Pigeons could be heard upstairs and the exterminator came. Plaster crumbling off the walls in Grattan Street.

Paperwork and records. New letterheads and they were ordered to dump things while people downstairs were looking for things but there was money being wasted on paperwork being thrown out.

1.37.39 - 1.41.50

 

Floods 2010 and Transporting Vaccines

Vaccines were stored in a special room with fridges wired directly to the mains, there was a fear the power would be lost. Water was at the door. Vaccines should be transferred to St Finbarr’s hospital. "Mary" and Sean the porter waited for a van to come to transport them. Eventually a fiesta arrived with 2 big men. They had 20-30 boxes like cool boxes. They made two trips in "Mary's" car to bring the vaccines across town through the floods. Describes herself as a determined person.

Onetime borrowed waders from Meitheal Mara on Crosses Green and walked to Grattan Street in them.

1.41.50 - 1.43.18

 

Future of Grattan Street Building

Historical connection with William Penn. Would like to see Grattan Street be a visitor centre or a place for weddings. Could have a little garden or courtyard.

Current waiting room could be used.

Catering could be provided there as well.

1.43.18 - 1.46.50

 

Hopes for St. Mary’s Primary Care Centre

Hopes there is suitable parking. And tied up thinking from the planning department and developers. Encouraging people to go green and use bicycles etc. is fine but closing parking isn’t the place to start.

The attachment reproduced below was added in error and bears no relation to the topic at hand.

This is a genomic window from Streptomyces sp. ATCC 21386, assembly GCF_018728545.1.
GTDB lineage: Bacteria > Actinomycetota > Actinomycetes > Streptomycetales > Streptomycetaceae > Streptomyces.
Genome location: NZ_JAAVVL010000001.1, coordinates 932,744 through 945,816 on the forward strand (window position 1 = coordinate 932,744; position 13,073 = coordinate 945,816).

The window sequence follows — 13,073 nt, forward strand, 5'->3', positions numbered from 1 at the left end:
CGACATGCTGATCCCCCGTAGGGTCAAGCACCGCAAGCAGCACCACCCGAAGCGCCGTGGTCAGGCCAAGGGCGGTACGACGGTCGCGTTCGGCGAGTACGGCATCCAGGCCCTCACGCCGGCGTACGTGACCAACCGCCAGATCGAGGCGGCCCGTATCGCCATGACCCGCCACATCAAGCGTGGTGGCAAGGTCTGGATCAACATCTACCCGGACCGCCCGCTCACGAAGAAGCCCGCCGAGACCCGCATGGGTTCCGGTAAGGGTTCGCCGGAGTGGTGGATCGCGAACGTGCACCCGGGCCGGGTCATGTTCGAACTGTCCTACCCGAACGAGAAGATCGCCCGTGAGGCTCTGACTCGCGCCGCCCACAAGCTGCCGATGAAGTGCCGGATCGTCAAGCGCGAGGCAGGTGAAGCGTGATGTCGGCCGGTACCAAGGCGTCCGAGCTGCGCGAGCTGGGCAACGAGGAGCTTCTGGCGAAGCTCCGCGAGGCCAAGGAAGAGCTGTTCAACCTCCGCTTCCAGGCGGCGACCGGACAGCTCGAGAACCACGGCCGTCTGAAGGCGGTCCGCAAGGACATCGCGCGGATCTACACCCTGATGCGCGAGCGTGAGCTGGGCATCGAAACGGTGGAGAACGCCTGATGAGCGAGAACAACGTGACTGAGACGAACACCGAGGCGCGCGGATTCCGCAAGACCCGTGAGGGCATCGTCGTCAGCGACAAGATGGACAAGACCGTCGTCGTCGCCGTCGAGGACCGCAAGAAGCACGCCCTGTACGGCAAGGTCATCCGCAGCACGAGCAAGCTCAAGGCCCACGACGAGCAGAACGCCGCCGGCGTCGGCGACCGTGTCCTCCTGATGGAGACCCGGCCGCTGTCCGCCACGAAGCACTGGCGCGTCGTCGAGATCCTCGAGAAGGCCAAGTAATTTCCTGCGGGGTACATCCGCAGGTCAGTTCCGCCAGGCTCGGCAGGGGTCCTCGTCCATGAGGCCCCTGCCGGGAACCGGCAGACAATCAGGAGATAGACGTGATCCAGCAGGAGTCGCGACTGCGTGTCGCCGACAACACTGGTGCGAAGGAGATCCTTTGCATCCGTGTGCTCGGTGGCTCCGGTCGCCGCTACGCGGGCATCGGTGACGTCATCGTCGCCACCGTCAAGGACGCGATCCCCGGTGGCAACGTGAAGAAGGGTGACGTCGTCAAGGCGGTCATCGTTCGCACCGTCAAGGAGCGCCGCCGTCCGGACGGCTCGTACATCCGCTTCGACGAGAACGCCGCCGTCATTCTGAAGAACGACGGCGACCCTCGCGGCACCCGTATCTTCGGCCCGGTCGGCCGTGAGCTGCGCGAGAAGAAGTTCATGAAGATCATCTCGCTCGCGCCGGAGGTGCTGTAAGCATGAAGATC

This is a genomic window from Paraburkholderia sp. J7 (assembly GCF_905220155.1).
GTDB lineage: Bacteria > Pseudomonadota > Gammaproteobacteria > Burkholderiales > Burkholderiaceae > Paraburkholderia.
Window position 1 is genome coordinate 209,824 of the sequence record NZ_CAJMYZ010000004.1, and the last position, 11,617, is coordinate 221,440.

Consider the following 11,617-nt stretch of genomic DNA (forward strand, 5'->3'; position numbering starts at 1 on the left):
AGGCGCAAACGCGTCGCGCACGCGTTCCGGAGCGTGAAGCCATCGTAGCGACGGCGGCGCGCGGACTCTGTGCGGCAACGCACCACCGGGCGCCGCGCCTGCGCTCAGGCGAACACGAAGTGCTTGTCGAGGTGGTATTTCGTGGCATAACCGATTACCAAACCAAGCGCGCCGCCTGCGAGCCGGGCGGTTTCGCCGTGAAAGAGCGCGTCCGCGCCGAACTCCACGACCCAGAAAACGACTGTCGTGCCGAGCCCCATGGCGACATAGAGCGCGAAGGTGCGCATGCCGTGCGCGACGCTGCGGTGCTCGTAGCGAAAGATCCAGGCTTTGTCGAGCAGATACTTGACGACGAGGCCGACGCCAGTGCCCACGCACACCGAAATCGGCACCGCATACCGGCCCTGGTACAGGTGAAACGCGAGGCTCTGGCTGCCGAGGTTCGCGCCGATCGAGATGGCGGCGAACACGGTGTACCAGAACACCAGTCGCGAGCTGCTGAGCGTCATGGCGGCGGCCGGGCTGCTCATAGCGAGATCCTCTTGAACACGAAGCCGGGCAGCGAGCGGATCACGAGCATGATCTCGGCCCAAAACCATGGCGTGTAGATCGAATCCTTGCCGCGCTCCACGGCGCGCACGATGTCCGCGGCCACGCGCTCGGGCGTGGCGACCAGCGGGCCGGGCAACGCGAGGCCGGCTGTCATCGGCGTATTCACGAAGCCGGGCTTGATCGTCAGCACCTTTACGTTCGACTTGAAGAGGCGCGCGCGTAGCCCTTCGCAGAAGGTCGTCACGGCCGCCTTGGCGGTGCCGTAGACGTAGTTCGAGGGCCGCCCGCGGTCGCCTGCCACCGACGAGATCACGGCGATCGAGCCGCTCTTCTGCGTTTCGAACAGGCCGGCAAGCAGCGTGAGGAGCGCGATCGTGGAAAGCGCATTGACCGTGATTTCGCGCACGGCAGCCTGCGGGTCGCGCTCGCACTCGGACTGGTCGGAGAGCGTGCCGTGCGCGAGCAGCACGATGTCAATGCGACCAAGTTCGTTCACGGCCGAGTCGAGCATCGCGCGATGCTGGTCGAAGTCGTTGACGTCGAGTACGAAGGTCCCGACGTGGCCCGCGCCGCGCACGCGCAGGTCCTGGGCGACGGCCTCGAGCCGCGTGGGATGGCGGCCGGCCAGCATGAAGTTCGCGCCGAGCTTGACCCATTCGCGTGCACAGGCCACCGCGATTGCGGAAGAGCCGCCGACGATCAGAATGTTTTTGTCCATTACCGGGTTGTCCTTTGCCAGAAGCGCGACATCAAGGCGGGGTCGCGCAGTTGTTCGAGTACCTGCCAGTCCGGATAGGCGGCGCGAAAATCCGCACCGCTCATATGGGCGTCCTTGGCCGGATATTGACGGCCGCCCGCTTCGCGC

There should be a place to make a cup of tea yourself.

Good service for people who need it and people feel they can access it.

Hope it isn’t too big, and there won’t be sections that you will never meet.

A central meeting place is desirable where you could meet someone you don’t directly work with.

1.46.50 - 1.48.40

 

Making the Building Approachable

Easy access. Does there need to be a service for mothers to get up the hill to the health centre? Will there be a place for children to play in?

People should be given specific individual appointments not 20 appointments sent out for 2pm. Access to water like a watercooler.

1.48.40 - 1.52.00

 

Decision to Become a Nurse

Would choose to be a nurse if she had the option over again. Has enjoyed life and had a good home life. Have had lots of opportunities.

Could have become pigeonholed in one area. In one way "Mary" feels she has cut herself off from other aspects of nursing that she was interested in- clinical and theatre related work.

Rewarding helping mothers and children with bed wetting issues.

1.52.00- End

Outro. Interview ends 1.52.13

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Citation

Cork Folklore Project, “"Mary": Grattan Street, Healthcare, Working Life,” accessed April 17, 2024, https://corkfolklore.org/archivecatalolgue/document/242.